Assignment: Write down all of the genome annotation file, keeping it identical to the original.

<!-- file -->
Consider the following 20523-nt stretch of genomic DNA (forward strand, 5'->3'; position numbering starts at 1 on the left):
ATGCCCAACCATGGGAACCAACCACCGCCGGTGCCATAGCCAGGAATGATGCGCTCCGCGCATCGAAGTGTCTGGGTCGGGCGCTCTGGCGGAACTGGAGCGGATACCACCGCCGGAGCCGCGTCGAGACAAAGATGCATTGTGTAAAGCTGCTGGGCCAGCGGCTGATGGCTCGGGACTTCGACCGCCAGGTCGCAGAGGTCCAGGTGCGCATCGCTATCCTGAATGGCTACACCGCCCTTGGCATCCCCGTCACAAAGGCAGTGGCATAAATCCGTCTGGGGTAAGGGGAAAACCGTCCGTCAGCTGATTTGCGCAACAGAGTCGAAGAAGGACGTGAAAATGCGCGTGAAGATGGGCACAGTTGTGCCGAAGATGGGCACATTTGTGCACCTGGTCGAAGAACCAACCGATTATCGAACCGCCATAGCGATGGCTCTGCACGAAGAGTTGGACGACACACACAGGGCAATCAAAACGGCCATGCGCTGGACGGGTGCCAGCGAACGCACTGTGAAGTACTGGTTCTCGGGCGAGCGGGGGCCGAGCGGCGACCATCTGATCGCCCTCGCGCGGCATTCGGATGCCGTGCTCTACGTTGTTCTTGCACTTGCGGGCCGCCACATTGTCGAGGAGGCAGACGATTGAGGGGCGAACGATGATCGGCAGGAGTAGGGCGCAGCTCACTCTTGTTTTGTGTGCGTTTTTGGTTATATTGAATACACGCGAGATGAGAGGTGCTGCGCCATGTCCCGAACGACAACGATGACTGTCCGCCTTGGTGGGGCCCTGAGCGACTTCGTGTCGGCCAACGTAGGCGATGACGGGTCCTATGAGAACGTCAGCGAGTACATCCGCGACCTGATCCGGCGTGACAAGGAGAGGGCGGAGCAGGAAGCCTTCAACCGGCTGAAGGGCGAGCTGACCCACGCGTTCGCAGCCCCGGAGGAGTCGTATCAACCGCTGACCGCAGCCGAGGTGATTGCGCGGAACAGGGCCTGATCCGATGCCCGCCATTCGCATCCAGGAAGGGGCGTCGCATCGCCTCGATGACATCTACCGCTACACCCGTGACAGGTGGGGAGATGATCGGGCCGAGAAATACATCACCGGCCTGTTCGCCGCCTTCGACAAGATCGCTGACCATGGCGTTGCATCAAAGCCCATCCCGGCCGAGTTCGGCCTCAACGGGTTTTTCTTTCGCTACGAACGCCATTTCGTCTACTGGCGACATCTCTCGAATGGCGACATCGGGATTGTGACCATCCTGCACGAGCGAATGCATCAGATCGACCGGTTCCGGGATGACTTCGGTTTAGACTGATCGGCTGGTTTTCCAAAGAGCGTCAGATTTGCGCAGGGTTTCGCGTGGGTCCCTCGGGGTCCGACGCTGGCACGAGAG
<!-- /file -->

Consider the following 20523-nt stretch of genomic DNA (forward strand, 5'->3'; position numbering starts at 1 on the left):
ATGCCCAACCATGGGAACCAACCACCGCCGGTGCCATAGCCAGGAATGATGCGCTCCGCGCATCGAAGTGTCTGGGTCGGGCGCTCTGGCGGAACTGGAGCGGATACCACCGCCGGAGCCGCGTCGAGACAAAGATGCATTGTGTAAAGCTGCTGGGCCAGCGGCTGATGGCTCGGGACTTCGACCGCCAGGTCGCAGAGGTCCAGGTGCGCATCGCTATCCTGAATGGCTACACCGCCCTTGGCATCCCCGTCACAAAGGCAGTGGCATAAATCCGTCTGGGGTAAGGGGAAAACCGTCCGTCAGCTGATTTGCGCAACAGAGTCGAAGAAGGACGTGAAAATGCGCGTGAAGATGGGCACAGTTGTGCCGAAGATGGGCACATTTGTGCACCTGGTCGAAGAACCAACCGATTATCGAACCGCCATAGCGATGGCTCTGCACGAAGAGTTGGACGACACACACAGGGCAATCAAAACGGCCATGCGCTGGACGGGTGCCAGCGAACGCACTGTGAAGTACTGGTTCTCGGGCGAGCGGGGGCCGAGCGGCGACCATCTGATCGCCCTCGCGCGGCATTCGGATGCCGTGCTCTACGTTGTTCTTGCACTTGCGGGCCGCCACATTGTCGAGGAGGCAGACGATTGAGGGGCGAACGATGATCGGCAGGAGTAGGGCGCAGCTCACTCTTGTTTTGTGTGCGTTTTTGGTTATATTGAATACACGCGAGATGAGAGGTGCTGCGCCATGTCCCGAACGACAACGATGACTGTCCGCCTTGGTGGGGCCCTGAGCGACTTCGTGTCGGCCAACGTAGGCGATGACGGGTCCTATGAGAACGTCAGCGAGTACATCCGCGACCTGATCCGGCGTGACAAGGAGAGGGCGGAGCAGGAAGCCTTCAACCGGCTGAAGGGCGAGCTGACCCACGCGTTCGCAGCCCCGGAGGAGTCGTATCAACCGCTGACCGCAGCCGAGGTGATTGCGCGGAACAGGGCCTGATCCGATGCCCGCCATTCGCATCCAGGAAGGGGCGTCGCATCGCCTCGATGACATCTACCGCTACACCCGTGACAGGTGGGGAGATGATCGGGCCGAGAAATACATCACCGGCCTGTTCGCCGCCTTCGACAAGATCGCTGACCATGGCGTTGCATCAAAGCCCATCCCGGCCGAGTTCGGCCTCAACGGGTTTTTCTTTCGCTACGAACGCCATTTCGTCTACTGGCGACATCTCTCGAATGGCGACATCGGGATTGTGACCATCCTGCACGAGCGAATGCATCAGATCGACCGGTTCCGGGATGACTTCGGTTTAGACTGATCGGCTGGTTTTCCAAAGAGCGTCAGATTTGCGCAGGGTTTCGCGTGGGTCCCTCGGGGTCCGACGCTGGCACGAGAG